“The biblical mission of mission of the church is 180 degrees opposite to the mission or purpose of most congregations [in affluent countries].”

In the development of vision: the first time period is from one to five years prior to systemic change (preparation). There is a lot of prayer at this point. The second phase works within one year, but no more than two. This involves seeing the community for what it really is, a complex social unit (discovering the values, interests, desires and aspirations of the community.

The “pastor creates a preaching calendar for the vision… how he will communicate the vision over the next one to five years.” It is cast by telling compelling stories and metaphors.

“The pastor is also looking for those within the congregation who are responding to the sermons, training, and comments on vision.”

Going along with the status quo creates job security but demands few if any risks.

When is Somebody Going to do Something?

“Vision is God’s major tool to provide hope for people.”

“New visions require risk, which entails leaving that which is known and comfortable for that which is unknown.”

Presentation of the vision must “always be accompanied with a presentation of urgency for that vision. Without the constant presentation of urgency, people vote with their behavior for the status quo. A good leader must make the status quo so unacceptable that people are willing to embrace a new vision.” Or people will not change.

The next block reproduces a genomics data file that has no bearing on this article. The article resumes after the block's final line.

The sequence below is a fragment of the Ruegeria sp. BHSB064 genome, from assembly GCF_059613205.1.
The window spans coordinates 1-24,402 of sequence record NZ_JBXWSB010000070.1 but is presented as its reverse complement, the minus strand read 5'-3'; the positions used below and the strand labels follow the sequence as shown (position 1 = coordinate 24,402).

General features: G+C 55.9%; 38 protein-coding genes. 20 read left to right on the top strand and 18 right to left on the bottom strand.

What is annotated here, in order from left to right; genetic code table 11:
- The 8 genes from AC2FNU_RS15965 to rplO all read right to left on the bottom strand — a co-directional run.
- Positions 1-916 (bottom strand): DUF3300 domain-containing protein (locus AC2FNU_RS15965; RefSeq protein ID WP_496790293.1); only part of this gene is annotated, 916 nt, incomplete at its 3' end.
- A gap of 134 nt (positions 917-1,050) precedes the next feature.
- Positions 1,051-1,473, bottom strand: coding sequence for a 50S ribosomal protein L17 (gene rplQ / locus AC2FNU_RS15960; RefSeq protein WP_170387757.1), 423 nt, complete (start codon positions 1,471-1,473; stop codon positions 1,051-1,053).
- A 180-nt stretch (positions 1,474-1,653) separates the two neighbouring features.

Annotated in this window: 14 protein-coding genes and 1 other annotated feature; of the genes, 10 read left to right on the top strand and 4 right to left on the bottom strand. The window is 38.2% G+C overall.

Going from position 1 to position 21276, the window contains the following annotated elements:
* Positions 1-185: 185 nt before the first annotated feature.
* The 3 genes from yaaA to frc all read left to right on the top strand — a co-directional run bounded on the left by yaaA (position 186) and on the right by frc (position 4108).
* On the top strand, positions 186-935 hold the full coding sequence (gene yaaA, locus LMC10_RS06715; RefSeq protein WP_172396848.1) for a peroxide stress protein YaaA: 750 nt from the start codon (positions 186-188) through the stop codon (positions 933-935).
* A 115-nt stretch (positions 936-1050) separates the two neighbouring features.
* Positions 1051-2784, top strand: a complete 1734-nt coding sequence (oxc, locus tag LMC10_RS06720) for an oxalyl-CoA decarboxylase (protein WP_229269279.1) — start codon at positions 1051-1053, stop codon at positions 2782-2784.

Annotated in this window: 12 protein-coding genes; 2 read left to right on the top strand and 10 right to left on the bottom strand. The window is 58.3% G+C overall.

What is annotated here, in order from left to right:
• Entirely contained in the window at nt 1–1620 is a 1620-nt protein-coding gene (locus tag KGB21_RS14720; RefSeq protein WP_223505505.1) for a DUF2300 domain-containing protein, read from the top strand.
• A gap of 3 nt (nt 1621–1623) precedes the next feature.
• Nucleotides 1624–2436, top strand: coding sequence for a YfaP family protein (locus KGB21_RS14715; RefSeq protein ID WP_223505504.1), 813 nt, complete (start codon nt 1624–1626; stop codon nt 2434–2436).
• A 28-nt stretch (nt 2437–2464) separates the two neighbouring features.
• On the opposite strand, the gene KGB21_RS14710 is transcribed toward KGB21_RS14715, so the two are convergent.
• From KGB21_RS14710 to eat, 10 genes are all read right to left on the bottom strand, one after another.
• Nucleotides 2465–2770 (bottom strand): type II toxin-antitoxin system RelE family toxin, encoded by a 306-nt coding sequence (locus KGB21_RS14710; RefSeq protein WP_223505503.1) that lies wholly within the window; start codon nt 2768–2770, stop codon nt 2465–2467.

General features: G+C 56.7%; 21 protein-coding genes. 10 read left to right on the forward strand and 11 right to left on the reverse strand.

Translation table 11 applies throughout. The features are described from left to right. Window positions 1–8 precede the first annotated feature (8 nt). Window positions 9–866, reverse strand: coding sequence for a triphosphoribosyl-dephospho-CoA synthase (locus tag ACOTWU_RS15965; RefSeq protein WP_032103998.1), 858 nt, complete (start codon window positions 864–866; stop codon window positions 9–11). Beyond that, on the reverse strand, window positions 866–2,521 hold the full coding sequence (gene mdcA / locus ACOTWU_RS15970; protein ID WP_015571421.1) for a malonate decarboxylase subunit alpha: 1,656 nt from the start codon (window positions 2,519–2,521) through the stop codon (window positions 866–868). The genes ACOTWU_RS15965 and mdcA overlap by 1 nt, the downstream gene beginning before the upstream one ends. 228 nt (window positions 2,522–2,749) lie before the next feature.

Theological urgency: people are lost and on their way to hell. There is a spiritual need to act. Many times we talk about urgency but our behavior does not demonstrate any urgency.

Clergy and lay leaders must “lead the congregation to confess the sin of complacency (no urgency).” We simply do not believe that the majority of people around us are lost.

Practical urgency: people must see where they are headed if they refuse to change. Help the congregation to see the community in which the congregation exists for what it really is. Help the congregation to feel the loss of people because they have left; therefore they are no longer a healthy, vibrant and growing congregation. We must also describe what is happening to the culture of our nation (morality of the congregation is not much different from those outside the congregation).